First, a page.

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Coastal GasLink Gets Green Light to Start Pipeline Work Near Unist’ot’en Healing Centre

Coastal GasLink Gets Green Light to Start Pipeline Work Near Unist’ot’en Healing Centre

BC approves impact studies and calls for consultation with Wet’suwet’en as work proceeds in contested area.

Wetsuweten-Cover.jpg
Freda Huson (Howilhkat), director of the Unist’ot’en Healing Centre, continued singing as the RCMP arrested her at the site on Feb. 10. Photo by Amanda Follett Hosgood.

The province’s Environmental Assessment Office has granted Coastal GasLink permission to begin pipeline construction near the Unist’ot’en Healing Centre, the scene of a standoff and arrests in February.

On Thursday, the office issued seven letters confirming its approval of an impact assessment report submitted July 17 by the pipeline company. Coastal GasLink can now begin work on its natural gas pipeline in the Morice River Technical Boundary Area south of Smithers, B.C.

Completion and approval of the 324-page report was a condition of the company’s environmental assessment certificate, initially granted in 2014.

Until 2019 the company was unable to access terrain near the healing centre to do impact assessments, because the Wet’suwet’en house group had gated the Morice River bridge at its territorial boundary. Coastal GasLink submitted an initial report in November, and the Environmental Assessment Office requested additional information in February.

The letters issued Thursday were addressed to Coastal GasLink, four Wet’suwet’en band councils and the Office of the Wet’suwet’en, which represents the nation’s hereditary chiefs.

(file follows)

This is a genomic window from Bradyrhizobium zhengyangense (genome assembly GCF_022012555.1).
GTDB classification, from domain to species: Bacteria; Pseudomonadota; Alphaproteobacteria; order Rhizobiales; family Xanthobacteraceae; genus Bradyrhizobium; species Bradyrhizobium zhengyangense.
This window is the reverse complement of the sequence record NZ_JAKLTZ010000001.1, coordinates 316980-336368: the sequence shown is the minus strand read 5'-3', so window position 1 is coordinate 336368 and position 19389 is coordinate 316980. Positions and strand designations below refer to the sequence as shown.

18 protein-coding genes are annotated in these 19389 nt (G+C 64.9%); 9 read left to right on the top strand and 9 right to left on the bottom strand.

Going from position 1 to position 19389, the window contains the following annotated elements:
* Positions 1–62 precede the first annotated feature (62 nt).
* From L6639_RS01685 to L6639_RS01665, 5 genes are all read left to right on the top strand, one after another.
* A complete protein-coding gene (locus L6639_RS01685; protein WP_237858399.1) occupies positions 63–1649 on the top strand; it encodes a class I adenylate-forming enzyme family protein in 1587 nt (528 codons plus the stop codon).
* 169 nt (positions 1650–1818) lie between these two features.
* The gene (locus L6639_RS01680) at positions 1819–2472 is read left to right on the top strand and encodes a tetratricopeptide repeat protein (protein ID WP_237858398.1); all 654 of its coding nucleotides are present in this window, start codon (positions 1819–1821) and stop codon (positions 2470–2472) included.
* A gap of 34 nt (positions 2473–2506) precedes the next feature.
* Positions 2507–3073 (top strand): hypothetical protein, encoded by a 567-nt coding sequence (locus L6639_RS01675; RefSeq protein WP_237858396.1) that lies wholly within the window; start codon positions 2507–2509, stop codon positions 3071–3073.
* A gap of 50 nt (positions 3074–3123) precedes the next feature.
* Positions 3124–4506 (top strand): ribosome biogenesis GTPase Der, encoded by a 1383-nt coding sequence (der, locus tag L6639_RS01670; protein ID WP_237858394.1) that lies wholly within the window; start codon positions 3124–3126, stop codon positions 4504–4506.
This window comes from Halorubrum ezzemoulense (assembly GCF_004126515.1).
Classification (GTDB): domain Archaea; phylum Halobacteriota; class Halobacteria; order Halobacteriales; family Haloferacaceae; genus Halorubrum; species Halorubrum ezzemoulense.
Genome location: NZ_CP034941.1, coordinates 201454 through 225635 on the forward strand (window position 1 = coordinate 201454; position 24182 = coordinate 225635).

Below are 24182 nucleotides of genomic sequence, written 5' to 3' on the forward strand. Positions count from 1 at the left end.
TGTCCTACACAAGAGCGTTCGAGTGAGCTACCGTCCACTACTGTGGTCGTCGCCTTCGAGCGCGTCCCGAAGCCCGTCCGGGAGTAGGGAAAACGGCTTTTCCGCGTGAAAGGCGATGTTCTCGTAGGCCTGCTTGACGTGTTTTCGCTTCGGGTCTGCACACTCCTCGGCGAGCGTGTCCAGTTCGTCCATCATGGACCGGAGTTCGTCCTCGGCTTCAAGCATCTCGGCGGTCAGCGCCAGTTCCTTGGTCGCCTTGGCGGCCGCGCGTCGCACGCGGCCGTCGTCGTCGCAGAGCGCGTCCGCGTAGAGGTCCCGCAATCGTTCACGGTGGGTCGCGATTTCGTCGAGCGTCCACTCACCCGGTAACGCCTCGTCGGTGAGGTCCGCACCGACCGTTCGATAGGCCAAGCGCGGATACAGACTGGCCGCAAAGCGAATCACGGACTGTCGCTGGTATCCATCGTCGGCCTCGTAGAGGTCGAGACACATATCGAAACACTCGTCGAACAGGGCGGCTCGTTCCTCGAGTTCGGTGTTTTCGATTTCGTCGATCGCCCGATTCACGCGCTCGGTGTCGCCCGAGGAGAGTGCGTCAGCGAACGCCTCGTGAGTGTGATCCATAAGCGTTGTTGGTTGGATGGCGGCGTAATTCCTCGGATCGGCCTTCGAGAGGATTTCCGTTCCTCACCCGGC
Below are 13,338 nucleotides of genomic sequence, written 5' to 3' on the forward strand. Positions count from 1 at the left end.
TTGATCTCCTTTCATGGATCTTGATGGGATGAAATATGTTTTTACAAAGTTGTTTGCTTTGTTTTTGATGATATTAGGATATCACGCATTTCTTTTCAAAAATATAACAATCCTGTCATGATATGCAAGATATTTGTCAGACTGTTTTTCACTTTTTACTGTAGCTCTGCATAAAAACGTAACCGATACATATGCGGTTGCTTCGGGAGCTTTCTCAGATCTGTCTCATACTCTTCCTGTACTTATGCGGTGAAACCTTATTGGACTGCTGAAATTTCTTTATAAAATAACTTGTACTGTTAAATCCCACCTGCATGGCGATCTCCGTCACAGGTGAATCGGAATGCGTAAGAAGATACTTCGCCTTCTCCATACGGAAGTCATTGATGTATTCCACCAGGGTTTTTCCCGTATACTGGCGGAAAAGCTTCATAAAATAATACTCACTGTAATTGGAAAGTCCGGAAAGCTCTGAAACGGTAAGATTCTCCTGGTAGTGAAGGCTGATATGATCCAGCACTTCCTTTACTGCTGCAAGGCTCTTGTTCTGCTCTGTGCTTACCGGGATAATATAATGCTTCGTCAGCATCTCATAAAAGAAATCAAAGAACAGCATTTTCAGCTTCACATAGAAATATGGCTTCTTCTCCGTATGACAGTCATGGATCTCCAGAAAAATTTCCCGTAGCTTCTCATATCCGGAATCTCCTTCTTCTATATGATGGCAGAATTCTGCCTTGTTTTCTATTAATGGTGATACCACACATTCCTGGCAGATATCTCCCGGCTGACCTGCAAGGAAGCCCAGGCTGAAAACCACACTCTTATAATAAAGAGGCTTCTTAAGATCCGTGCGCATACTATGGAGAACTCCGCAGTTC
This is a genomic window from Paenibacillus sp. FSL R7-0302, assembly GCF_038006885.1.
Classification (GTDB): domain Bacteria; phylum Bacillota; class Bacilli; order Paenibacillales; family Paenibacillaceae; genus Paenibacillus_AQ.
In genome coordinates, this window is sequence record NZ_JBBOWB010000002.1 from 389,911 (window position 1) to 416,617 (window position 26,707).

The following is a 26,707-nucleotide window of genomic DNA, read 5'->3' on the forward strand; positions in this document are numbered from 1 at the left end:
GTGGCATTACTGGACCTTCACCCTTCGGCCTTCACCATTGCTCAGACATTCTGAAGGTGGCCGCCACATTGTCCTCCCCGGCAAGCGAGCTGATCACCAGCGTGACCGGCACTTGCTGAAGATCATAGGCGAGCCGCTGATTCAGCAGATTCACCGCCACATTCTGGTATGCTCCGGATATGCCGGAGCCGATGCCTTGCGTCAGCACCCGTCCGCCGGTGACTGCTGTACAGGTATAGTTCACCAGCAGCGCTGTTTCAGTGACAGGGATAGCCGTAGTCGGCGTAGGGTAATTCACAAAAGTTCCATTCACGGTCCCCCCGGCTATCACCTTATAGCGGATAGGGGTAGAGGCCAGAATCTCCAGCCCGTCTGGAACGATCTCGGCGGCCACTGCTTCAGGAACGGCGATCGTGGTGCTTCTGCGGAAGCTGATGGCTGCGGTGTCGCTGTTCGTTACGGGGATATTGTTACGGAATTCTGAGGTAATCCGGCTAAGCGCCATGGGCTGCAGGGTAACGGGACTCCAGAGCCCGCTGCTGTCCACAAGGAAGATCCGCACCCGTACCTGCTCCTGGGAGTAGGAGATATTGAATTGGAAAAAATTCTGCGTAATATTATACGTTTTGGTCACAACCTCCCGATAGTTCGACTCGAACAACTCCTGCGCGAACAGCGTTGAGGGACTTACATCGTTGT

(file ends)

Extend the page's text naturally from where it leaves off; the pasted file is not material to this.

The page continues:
By far the longest, at 11 pages, was the letter to Unist’ot’en Hereditary Chief Knedebeas, whose English name is Warner William.

In it, Nathan Braun, acting assistant deputy minister for the Environmental Assessment Office, acknowledges the house group’s lack of consent to the project and recent willingness to engage in dialogue to mitigate impacts to the Unist’ot’en Healing Centre, located a kilometre from the pipeline route.

…click on the above link to read the rest of the article…

How this man’s legal challenge could stall LNG Canada

Michael Sawyer

How this man’s legal challenge could stall LNG Canada

A massive new fracked gas export plant in Kitimat may have just received the go-ahead, but a Smithers resident is arguing a pipeline vital to the project should have faced a federal review — and he’s won before

LNG Canada has announced that the international consortium is ready to proceed with Canada’s largest ever infrastructure project, but, in a David and Goliath scenario, a challenge by a Smithers environmental consultant is aiming to temporarily derail or delay the $40-billion megaproject.

Michael Sawyer is arguing that the Coastal GasLink Project, a 675-kilometre pipeline running from Dawson Creek to Kitimat, should have faced a federal review by the National Energy Board instead of relying on provincial approval.

Although the $4.7-billion pipeline is set to be built entirely within B.C. — which would usually put it under the jurisdiction of the province — the pipeline, which would supply the LNG Canada export terminal in Kitimat, connects to an existing pipeline system that is federally regulated.

Also, Coastal GasLink Pipeline Ltd. is a wholly owned subsidiary of TransCanada Pipeline Ltd., which means under the Constitution Act the pipeline is within federal jurisdiction and should be regulated by the National Energy Board, Sawyer says in an application to the board.

Sawyer-Challenge-CoastalGasLinkProject-NEB by The Narwhal on Scribd

“A pipeline that crosses international boundaries or provincial boundaries would normally be federally regulated,” Sawyer told The Narwhal, pointing to a 1998 Supreme Court decision that said if a provincial pipeline is “functionally integrated” with an existing federally regulated line, it becomes an extension of the federal line.

…click on the above link to read the rest of the article…

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